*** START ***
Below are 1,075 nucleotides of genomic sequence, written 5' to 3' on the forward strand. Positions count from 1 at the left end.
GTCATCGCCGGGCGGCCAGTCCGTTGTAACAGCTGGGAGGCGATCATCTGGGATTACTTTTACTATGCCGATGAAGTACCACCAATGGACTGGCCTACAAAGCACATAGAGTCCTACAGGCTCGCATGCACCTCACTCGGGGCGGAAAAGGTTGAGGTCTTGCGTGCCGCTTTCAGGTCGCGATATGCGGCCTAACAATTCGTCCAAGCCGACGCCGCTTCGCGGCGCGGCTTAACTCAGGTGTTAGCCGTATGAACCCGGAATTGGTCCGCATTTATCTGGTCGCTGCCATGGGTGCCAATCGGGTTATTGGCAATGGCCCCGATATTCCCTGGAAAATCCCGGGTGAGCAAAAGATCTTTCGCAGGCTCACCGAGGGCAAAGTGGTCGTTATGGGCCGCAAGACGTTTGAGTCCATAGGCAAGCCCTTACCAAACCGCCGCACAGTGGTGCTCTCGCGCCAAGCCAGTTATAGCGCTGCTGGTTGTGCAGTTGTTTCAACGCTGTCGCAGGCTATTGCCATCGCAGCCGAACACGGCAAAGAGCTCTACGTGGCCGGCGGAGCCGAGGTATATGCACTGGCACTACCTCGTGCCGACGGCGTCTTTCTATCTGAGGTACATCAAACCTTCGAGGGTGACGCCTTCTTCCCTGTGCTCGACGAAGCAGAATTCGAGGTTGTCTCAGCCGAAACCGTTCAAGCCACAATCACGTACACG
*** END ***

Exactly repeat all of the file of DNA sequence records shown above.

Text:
Below are 1,075 nucleotides of genomic sequence, written 5' to 3' on the forward strand. Positions count from 1 at the left end.
GTCATCGCCGGGCGGCCAGTCCGTTGTAACAGCTGGGAGGCGATCATCTGGGATTACTTTTACTATGCCGATGAAGTACCACCAATGGACTGGCCTACAAAGCACATAGAGTCCTACAGGCTCGCATGCACCTCACTCGGGGCGGAAAAGGTTGAGGTCTTGCGTGCCGCTTTCAGGTCGCGATATGCGGCCTAACAATTCGTCCAAGCCGACGCCGCTTCGCGGCGCGGCTTAACTCAGGTGTTAGCCGTATGAACCCGGAATTGGTCCGCATTTATCTGGTCGCTGCCATGGGTGCCAATCGGGTTATTGGCAATGGCCCCGATATTCCCTGGAAAATCCCGGGTGAGCAAAAGATCTTTCGCAGGCTCACCGAGGGCAAAGTGGTCGTTATGGGCCGCAAGACGTTTGAGTCCATAGGCAAGCCCTTACCAAACCGCCGCACAGTGGTGCTCTCGCGCCAAGCCAGTTATAGCGCTGCTGGTTGTGCAGTTGTTTCAACGCTGTCGCAGGCTATTGCCATCGCAGCCGAACACGGCAAAGAGCTCTACGTGGCCGGCGGAGCCGAGGTATATGCACTGGCACTACCTCGTGCCGACGGCGTCTTTCTATCTGAGGTACATCAAACCTTCGAGGGTGACGCCTTCTTCCCTGTGCTCGACGAAGCAGAATTCGAGGTTGTCTCAGCCGAAACCGTTCAAGCCACAATCACGTACACG